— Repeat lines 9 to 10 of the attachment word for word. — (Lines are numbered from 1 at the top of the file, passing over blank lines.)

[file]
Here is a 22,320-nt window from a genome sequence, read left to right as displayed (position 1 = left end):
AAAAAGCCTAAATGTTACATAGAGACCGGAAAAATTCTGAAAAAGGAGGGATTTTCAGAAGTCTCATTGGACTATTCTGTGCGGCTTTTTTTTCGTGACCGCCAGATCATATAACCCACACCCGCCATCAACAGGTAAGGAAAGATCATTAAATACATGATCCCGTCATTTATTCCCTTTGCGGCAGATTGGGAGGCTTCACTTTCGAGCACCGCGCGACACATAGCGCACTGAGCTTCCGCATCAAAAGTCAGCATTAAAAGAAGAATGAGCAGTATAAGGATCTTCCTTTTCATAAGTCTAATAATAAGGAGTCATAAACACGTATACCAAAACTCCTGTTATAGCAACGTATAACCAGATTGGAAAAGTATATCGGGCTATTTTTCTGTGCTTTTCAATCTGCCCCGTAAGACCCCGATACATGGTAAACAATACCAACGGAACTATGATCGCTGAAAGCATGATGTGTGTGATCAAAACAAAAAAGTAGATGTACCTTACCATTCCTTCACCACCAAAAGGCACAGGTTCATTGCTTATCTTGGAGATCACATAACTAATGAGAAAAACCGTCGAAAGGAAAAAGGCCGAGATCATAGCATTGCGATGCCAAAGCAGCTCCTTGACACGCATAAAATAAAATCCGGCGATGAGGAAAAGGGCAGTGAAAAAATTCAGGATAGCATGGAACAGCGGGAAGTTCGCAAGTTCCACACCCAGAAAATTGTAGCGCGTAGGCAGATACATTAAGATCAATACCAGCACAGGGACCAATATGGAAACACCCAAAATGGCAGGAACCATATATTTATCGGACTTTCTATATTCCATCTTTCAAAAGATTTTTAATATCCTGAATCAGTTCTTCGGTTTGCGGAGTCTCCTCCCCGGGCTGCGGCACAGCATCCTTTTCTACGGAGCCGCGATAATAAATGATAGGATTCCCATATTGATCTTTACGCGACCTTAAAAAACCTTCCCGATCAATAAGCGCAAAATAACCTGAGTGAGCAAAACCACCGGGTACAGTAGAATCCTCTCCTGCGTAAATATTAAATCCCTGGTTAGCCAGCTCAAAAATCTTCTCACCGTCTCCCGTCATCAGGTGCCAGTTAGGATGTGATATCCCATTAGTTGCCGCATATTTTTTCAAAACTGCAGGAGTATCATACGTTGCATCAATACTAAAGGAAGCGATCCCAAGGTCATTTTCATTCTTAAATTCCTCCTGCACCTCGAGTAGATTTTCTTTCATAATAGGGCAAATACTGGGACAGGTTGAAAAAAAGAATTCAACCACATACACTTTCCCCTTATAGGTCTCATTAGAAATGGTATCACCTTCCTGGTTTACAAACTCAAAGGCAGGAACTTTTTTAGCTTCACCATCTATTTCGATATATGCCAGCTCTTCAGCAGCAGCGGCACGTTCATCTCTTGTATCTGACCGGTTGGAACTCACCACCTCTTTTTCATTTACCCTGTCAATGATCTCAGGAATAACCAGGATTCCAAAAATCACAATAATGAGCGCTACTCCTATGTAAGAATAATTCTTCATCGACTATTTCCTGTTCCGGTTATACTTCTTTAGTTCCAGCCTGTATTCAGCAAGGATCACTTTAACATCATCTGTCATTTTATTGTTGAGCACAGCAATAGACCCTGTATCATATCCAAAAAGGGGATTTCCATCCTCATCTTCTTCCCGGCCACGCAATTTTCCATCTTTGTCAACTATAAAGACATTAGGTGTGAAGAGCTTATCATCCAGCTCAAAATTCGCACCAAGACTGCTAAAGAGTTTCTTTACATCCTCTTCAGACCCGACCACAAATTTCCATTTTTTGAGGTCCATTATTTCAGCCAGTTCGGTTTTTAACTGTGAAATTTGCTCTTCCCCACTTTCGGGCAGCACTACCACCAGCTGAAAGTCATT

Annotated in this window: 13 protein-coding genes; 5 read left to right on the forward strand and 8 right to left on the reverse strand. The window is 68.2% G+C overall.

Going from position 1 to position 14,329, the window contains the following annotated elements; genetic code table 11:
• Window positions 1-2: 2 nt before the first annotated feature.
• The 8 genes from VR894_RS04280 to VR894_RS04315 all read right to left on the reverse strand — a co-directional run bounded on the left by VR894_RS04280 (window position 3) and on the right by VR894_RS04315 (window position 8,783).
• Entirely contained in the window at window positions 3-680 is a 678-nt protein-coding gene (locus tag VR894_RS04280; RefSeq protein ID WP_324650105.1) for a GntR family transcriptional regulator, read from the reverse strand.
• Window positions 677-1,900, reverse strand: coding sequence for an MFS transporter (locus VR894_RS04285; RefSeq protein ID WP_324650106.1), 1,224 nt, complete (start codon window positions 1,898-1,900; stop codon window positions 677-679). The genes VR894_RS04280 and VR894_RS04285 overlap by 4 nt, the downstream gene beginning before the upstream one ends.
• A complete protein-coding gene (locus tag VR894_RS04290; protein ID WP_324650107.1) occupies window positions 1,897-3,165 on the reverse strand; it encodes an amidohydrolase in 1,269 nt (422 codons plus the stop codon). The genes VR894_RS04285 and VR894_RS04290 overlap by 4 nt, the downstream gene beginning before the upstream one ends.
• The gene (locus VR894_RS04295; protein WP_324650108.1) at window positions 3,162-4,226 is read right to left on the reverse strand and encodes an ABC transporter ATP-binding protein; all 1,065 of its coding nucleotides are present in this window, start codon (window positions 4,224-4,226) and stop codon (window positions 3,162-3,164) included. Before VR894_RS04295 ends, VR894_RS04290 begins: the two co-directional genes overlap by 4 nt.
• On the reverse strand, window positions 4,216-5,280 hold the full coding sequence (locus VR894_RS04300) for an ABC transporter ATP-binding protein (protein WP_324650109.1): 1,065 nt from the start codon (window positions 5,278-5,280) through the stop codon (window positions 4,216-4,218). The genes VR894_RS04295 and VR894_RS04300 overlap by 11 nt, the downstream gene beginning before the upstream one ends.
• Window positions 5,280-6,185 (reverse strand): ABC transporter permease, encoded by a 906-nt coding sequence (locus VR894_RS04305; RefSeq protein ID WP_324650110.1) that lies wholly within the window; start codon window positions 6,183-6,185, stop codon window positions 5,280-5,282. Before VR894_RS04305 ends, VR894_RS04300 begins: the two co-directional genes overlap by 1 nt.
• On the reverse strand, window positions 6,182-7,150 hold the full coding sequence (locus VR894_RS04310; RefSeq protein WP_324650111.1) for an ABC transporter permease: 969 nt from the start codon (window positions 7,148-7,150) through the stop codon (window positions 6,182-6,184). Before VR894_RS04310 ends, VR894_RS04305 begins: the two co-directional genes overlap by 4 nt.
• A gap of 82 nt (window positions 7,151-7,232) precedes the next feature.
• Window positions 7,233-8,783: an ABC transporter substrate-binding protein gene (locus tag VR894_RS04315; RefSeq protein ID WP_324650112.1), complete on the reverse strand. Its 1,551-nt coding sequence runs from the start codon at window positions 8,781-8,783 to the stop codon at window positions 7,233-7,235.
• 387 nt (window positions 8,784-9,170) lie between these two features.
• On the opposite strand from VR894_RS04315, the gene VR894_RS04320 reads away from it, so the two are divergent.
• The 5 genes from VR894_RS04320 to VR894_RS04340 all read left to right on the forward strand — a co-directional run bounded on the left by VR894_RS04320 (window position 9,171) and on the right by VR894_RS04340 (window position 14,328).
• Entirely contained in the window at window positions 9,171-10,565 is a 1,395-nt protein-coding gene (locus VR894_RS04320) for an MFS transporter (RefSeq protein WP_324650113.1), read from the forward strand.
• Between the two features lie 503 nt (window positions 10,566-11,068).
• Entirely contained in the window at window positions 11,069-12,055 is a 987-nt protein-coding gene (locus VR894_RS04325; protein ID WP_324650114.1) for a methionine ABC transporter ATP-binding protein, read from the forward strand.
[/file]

• A complete protein-coding gene (locus tag VR894_RS04290; protein ID WP_324650107.1) occupies window positions 1,897-3,165 on the reverse strand; it encodes an amidohydrolase in 1,269 nt (422 codons plus the stop codon). The genes VR894_RS04285 and VR894_RS04290 overlap by 4 nt, the downstream gene beginning before the upstream one ends.
• The gene (locus VR894_RS04295; protein WP_324650108.1) at window positions 3,162-4,226 is read right to left on the reverse strand and encodes an ABC transporter ATP-binding protein; all 1,065 of its coding nucleotides are present in this window, start codon (window positions 4,224-4,226) and stop codon (window positions 3,162-3,164) included. Before VR894_RS04295 ends, VR894_RS04290 begins: the two co-directional genes overlap by 4 nt.